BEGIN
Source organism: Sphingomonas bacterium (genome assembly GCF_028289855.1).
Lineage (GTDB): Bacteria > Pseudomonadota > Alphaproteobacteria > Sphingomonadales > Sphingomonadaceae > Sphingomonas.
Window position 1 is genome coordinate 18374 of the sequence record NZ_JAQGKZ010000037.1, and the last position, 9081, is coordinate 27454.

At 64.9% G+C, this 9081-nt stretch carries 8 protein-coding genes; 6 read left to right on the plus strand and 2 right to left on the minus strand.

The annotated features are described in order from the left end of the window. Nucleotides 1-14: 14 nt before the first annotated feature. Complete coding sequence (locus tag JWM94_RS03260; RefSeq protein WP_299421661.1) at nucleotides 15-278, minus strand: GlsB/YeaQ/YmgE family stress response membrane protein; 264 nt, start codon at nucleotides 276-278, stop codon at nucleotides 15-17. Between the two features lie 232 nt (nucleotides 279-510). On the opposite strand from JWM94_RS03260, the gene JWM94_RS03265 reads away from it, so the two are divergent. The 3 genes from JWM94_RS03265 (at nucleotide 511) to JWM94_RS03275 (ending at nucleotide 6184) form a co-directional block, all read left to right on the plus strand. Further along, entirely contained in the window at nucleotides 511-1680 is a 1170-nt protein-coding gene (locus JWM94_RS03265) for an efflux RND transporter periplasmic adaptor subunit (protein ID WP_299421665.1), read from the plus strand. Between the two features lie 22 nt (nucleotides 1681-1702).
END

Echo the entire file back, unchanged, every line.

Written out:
Source organism: Sphingomonas bacterium (genome assembly GCF_028289855.1).
Lineage (GTDB): Bacteria > Pseudomonadota > Alphaproteobacteria > Sphingomonadales > Sphingomonadaceae > Sphingomonas.
Window position 1 is genome coordinate 18374 of the sequence record NZ_JAQGKZ010000037.1, and the last position, 9081, is coordinate 27454.

At 64.9% G+C, this 9081-nt stretch carries 8 protein-coding genes; 6 read left to right on the plus strand and 2 right to left on the minus strand.

The annotated features are described in order from the left end of the window. Nucleotides 1-14: 14 nt before the first annotated feature. Complete coding sequence (locus tag JWM94_RS03260; RefSeq protein WP_299421661.1) at nucleotides 15-278, minus strand: GlsB/YeaQ/YmgE family stress response membrane protein; 264 nt, start codon at nucleotides 276-278, stop codon at nucleotides 15-17. Between the two features lie 232 nt (nucleotides 279-510). On the opposite strand from JWM94_RS03260, the gene JWM94_RS03265 reads away from it, so the two are divergent. The 3 genes from JWM94_RS03265 (at nucleotide 511) to JWM94_RS03275 (ending at nucleotide 6184) form a co-directional block, all read left to right on the plus strand. Further along, entirely contained in the window at nucleotides 511-1680 is a 1170-nt protein-coding gene (locus JWM94_RS03265) for an efflux RND transporter periplasmic adaptor subunit (protein ID WP_299421665.1), read from the plus strand. Between the two features lie 22 nt (nucleotides 1681-1702).